‘”Miss Bertignac, I don’t see your name on the list of presentations”
Mr Martin is looking at me from a distance with one eyebrow raised, his hands on his desk. I’d reckoned without his long range radar.’
Lou Bertignac has an IQ of 160 and a good friend in class rebel Lucas. At home her father puts a brave face on things but cries in secret in the bathroom, while her mother rarely speaks and hardly ever leaves the house. To escape this desolate world, Lou goes often to Gare d’Austerlitz to see the big emotions in the smiles and tears of arrival and departure. But there she also sees the homeless, meets a girl called No, only a few years older than herself, and decides to make homelessness the topic of her class presentation. Bit by bit, Lou and No become friends until, the project over, No disappears. Heartbroken, Lou asks her parents the unaskable question and her parents say: Yes, No can come to live with them. So Lou goes down into the underworld of Paris’s street people to bring her friend up to the light of a home and family life, she thinks.
What I thought
Lou is a really idealistic character. It feels like like her view of the world hasn’t caught up with her smarts. Which can be the way with child genius’, she’s got the smarts of someone 3 or 4 years older than her but the without the experience of the world that you get with age. She’s still at the black/white view of the world that a child has, and yet no one can claim that she doesn’t try. Lou seems a problem in the world and although she knows she can’t fix the entire problem she’s determined to help at least one person. And with that childlike determination she does what she can to right a wrong. She sees No on the street, a girl only a few years older than herself and whats to learn more about how that happened and convinces her family to bring No into their own home and keep her off the street.
For what starts off as a simple school project No and Lou continue to get closer until Lou can’t bear the thought of No living without a roof over her head, after convincing her parents that No should live with them she then has to convince No that it’s ok for her to move in with them, and have another chance at life.
And No really tries as well, she is persuaded by Lou’s ideology and convinces herself that good things can happen and it is possible for people to offer something for nothing. She comes from a world where there is always a catch, even with here family before she was on the streets from a young age she was waiting for the other shoe to drop. She does everything she can to try to accept her new life and work out where she fits in the world, even after getting a job and trying to put life on the streets behind her it can’t help but keep pulling back at her. But No doesn’t want to let Lou down, Lou truly thinks that all that is needed is putting a roof over No’s head, but there is so much more to it then that. Things that No can’t truly put into words, as much as she tries to explain while Lou is interviewing her for her school project, talking in more depth would take away Lou’s naivety, and doing so would break No.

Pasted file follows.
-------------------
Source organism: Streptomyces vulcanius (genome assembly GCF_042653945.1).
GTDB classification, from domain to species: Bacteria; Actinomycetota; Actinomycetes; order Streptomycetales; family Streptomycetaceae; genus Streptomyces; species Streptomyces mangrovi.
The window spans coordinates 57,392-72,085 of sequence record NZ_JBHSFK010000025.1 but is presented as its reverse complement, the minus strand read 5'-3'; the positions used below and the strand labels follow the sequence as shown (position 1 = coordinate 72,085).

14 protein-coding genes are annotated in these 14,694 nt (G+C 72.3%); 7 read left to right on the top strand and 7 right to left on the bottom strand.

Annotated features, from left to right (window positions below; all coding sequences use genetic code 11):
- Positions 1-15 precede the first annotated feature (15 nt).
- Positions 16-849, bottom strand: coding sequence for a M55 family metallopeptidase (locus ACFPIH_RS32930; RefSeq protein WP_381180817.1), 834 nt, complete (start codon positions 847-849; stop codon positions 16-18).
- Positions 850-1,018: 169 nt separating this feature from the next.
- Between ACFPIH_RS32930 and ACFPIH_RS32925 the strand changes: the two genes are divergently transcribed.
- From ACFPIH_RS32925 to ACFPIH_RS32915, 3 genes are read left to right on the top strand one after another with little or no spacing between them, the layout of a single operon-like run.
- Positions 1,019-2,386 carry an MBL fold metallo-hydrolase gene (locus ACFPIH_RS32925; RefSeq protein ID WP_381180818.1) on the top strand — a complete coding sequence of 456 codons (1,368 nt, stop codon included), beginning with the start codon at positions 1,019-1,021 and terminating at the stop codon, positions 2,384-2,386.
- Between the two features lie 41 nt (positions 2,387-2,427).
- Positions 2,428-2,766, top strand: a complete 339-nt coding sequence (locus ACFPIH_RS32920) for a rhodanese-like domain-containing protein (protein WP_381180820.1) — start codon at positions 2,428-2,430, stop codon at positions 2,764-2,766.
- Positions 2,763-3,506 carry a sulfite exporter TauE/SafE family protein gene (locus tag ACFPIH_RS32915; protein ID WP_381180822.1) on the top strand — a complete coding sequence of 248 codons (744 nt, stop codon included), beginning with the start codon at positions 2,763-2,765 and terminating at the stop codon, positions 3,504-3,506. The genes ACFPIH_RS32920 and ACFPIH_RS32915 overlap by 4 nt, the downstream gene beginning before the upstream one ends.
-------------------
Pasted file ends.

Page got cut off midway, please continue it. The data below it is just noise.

It’s impossible to talk about this book without mentioning that it is a translation from French. Due to this translation it felt a bit clunky at times, French is such a lyrical language and that is lost in the translation, like it said there were moments where it felt clunky and with a character called No… it definitely didn’t make it easy to read where I had to constantly remind myself that when they said ‘No’ they were talking about a person and not saying ‘no’. This is purely a symptom of the translation and it I got used to it, it just took a couple of pages every time I picked it up again to remind myself.
I do wish that my French was good enough to read the original text.
Why I read it
I picked this up at random in a library haul, one of the ones where you only go in to get 1 thing and end up leaving with 5.
I knew absolutely nothing going in but I needed a translation book for one of the challenges and sometimes pulling books at random off the shelves is the best way to find new favourites.
paradoxically I think I liked the book but I’m not sure how much I enjoyed reading it. The simple act of reading took more effort than normal due to the translation, (plus the No/no thing). But this interaction of No and Lou was brilliant, they both learnt from the other one how to be more idealistic/hopefully and how to be more realistic about the world but to still help others.
Would I recommend? If you can read French I’d suggest you read the original, but although this might not be for everyone it’s one I would suggest people give a go.
PopSugar: Borrowed/Given as a gift.
Read Harder: Translated genre fiction (YA)
I’m aware I’ve been away for a while, my life and fatigue just got in the way to the point that I was in bed by 9pm most nights for the past couple of weeks. But I think I’ve got that under control right now (managing to stay up to the heady heights of 10pm!). I’m determined to get this blog back on track.
Please leave a comment, it really means the world and makes me smile. I love writing this and it would be great to see what you think.